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A MetroLink train leaves the St. Louis downtown area on Monday, Nov. 26, 2018. Photo by J.B. Forbes,

CLAYTON — St. Louis County taxpayers are being asked to take on a larger share of funding for Bi-State Development at a time when the operator of the Metro transit agency is cutting back service in the county.

That was the message from St. Louis County Executive Sam Page in a letter dated Friday to the County Council as it tackles the annual question of how much public money to invest in the struggling transit agency.

While not outright criticizing Bi-State’s request, nor calling on the council to reduce or reject it, Page’s letter points to the county’s long-touchy relationship with the transit agency over which its only leverage is funding. Bi-State is governed by a regional board of commissioners despite getting half its money from St. Louis County.

The letter noted that Bi-State had asked the county for $164.3 million to operate Metro for the year that started July 1. That would be about a 4.5% increase from last year’s contribution to the system. St. Louis County contributes by far the biggest share of any area government.

Page wrote that “according to our analysis, the budget proposed by (Bi-State) increases the proportion of its funding that comes from the County. At the same time, Bi-State has announced plans to significantly reduce services in the County, while making relatively slight reductions in services in other areas of the region.”

Page wrote that his comments were intended “to ensure the council is informed of material information that may impact its decision” on the budget request.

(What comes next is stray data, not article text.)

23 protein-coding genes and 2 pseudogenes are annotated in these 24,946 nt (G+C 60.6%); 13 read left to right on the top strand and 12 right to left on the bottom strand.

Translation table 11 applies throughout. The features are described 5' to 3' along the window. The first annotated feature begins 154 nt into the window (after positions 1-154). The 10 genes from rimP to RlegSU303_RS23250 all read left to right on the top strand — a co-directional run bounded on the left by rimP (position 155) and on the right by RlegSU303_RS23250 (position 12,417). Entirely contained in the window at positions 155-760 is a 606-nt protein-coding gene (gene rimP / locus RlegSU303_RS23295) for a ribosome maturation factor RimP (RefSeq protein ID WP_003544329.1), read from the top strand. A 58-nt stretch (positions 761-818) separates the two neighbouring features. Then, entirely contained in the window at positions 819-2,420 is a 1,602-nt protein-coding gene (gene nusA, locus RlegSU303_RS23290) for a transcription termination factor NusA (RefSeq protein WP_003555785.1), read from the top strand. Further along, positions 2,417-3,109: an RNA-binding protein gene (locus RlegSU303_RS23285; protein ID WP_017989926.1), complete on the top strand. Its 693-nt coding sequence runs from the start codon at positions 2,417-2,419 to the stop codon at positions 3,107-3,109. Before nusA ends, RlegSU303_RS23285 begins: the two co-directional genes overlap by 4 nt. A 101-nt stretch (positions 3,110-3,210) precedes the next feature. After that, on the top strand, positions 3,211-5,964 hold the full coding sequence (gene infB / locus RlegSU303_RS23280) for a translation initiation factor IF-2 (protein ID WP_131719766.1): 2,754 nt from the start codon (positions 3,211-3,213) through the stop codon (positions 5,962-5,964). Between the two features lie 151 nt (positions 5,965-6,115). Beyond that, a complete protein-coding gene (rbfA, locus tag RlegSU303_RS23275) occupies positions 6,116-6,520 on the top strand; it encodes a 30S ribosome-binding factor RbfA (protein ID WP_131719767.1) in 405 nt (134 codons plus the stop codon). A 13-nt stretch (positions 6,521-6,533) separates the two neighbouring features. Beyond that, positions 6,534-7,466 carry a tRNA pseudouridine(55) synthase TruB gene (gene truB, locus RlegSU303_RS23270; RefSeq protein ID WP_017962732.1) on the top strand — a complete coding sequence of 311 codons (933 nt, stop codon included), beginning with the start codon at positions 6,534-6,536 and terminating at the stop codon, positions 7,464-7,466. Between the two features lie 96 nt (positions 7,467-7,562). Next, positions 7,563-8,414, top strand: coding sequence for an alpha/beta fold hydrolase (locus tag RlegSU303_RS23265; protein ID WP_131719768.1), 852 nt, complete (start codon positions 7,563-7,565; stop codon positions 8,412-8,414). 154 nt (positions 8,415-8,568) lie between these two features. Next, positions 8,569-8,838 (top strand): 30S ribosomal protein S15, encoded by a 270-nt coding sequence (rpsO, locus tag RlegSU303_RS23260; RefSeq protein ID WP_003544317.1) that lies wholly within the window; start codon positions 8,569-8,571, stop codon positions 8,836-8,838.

An internal analysis prepared by members of Page’s staff, shared with the Post-Dispatch, indicates growing concern at the county’s increased cost while both ridership and the total miles served are each expected to decline next year by 4%. The analysis said it was a “problem that must be addressed at some point.”

Metro is in transition after putting in place this summer a plan to remove 370 bus stops. On Sept. 30, a “reimagined” Metro will see a more significant restructuring of routes and schedules.

The change is also occurring during contract negotiations with drivers. On Monday, an “unusually high number” of Metro bus drivers either called out from work or declined to pick up extra shifts, resulting in a shortage of available bus routes. The Redbird Express, which shuttles Cardinals fans to the Busch Stadium, was cancelled because of drivers calling off work.

Bi-State CEO and President Taulby Roach said on Monday that the budget request “contemplates a system redesign” that had not been undertaken since the 1990s. He said some sections of the county will see more frequent service.

“We are open to hearing their critiques and criticisms” of the reconfigured system, he said. “I realize we are not where they want us to be but what I want them to see is that we are headed in the right direction.”

And he said that the budget request held the line on Metro’s operating expenses and represented $20 million in cost cutting from a budget that had been drawn up before his appointment in November.

“I reduced 77 positions,” he said. “Some were unfilled and some were layoffs. I made 10 layoffs out of my executive office. … We needed to commit to our partners that we were getting serious about the trajectory of our operating expenses over time.”

The County Council is not likely to vote on the Bi-State budget appropriation for several weeks.

Its presiding officer, Ernie Trakas, R-6th District, has promised multiple hearings for a “deep dive” into the budget request.

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